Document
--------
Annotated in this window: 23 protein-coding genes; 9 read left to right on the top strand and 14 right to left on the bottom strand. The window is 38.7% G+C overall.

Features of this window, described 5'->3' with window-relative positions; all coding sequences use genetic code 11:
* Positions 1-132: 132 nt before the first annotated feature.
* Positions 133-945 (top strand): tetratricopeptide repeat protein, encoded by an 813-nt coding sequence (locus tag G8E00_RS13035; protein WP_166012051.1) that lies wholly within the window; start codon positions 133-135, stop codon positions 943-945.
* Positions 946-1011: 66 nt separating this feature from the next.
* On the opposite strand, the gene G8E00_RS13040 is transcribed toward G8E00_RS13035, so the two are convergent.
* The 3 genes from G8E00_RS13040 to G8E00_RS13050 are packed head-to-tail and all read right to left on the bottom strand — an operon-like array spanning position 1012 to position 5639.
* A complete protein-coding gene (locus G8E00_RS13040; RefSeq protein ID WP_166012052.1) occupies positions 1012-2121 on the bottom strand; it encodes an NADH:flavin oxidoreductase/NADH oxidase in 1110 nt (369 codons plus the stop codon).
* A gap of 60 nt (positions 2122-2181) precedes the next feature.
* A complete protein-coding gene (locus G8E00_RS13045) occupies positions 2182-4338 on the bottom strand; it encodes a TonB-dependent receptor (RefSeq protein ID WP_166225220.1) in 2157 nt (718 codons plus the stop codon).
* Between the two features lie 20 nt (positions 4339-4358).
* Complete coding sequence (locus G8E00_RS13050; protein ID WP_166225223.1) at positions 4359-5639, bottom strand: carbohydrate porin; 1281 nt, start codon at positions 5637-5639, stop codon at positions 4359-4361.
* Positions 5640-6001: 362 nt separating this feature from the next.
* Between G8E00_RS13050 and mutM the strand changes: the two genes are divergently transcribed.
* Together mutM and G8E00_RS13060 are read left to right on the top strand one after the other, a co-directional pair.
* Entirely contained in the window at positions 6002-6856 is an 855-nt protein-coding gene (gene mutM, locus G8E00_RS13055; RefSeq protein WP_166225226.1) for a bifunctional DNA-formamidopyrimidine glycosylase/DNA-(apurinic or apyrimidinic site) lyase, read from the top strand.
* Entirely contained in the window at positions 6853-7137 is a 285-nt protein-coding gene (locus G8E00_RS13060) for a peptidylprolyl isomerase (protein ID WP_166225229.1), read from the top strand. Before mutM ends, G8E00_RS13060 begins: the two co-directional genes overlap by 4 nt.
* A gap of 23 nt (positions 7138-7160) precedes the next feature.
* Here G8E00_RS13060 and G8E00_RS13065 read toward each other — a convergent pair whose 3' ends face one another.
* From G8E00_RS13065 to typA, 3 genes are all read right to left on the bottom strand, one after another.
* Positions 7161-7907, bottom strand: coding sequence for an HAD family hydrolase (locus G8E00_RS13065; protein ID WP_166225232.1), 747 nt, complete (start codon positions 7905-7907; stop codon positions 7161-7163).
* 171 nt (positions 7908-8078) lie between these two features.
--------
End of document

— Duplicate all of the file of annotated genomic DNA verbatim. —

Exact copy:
Annotated in this window: 23 protein-coding genes; 9 read left to right on the top strand and 14 right to left on the bottom strand. The window is 38.7% G+C overall.

Features of this window, described 5'->3' with window-relative positions; all coding sequences use genetic code 11:
* Positions 1-132: 132 nt before the first annotated feature.
* Positions 133-945 (top strand): tetratricopeptide repeat protein, encoded by an 813-nt coding sequence (locus tag G8E00_RS13035; protein WP_166012051.1) that lies wholly within the window; start codon positions 133-135, stop codon positions 943-945.
* Positions 946-1011: 66 nt separating this feature from the next.
* On the opposite strand, the gene G8E00_RS13040 is transcribed toward G8E00_RS13035, so the two are convergent.
* The 3 genes from G8E00_RS13040 to G8E00_RS13050 are packed head-to-tail and all read right to left on the bottom strand — an operon-like array spanning position 1012 to position 5639.
* A complete protein-coding gene (locus G8E00_RS13040; RefSeq protein ID WP_166012052.1) occupies positions 1012-2121 on the bottom strand; it encodes an NADH:flavin oxidoreductase/NADH oxidase in 1110 nt (369 codons plus the stop codon).
* A gap of 60 nt (positions 2122-2181) precedes the next feature.
* A complete protein-coding gene (locus G8E00_RS13045) occupies positions 2182-4338 on the bottom strand; it encodes a TonB-dependent receptor (RefSeq protein ID WP_166225220.1) in 2157 nt (718 codons plus the stop codon).
* Between the two features lie 20 nt (positions 4339-4358).
* Complete coding sequence (locus G8E00_RS13050; protein ID WP_166225223.1) at positions 4359-5639, bottom strand: carbohydrate porin; 1281 nt, start codon at positions 5637-5639, stop codon at positions 4359-4361.
* Positions 5640-6001: 362 nt separating this feature from the next.
* Between G8E00_RS13050 and mutM the strand changes: the two genes are divergently transcribed.
* Together mutM and G8E00_RS13060 are read left to right on the top strand one after the other, a co-directional pair.
* Entirely contained in the window at positions 6002-6856 is an 855-nt protein-coding gene (gene mutM, locus G8E00_RS13055; RefSeq protein WP_166225226.1) for a bifunctional DNA-formamidopyrimidine glycosylase/DNA-(apurinic or apyrimidinic site) lyase, read from the top strand.
* Entirely contained in the window at positions 6853-7137 is a 285-nt protein-coding gene (locus G8E00_RS13060) for a peptidylprolyl isomerase (protein ID WP_166225229.1), read from the top strand. Before mutM ends, G8E00_RS13060 begins: the two co-directional genes overlap by 4 nt.
* A gap of 23 nt (positions 7138-7160) precedes the next feature.
* Here G8E00_RS13060 and G8E00_RS13065 read toward each other — a convergent pair whose 3' ends face one another.
* From G8E00_RS13065 to typA, 3 genes are all read right to left on the bottom strand, one after another.
* Positions 7161-7907, bottom strand: coding sequence for an HAD family hydrolase (locus G8E00_RS13065; protein ID WP_166225232.1), 747 nt, complete (start codon positions 7905-7907; stop codon positions 7161-7163).
* 171 nt (positions 7908-8078) lie between these two features.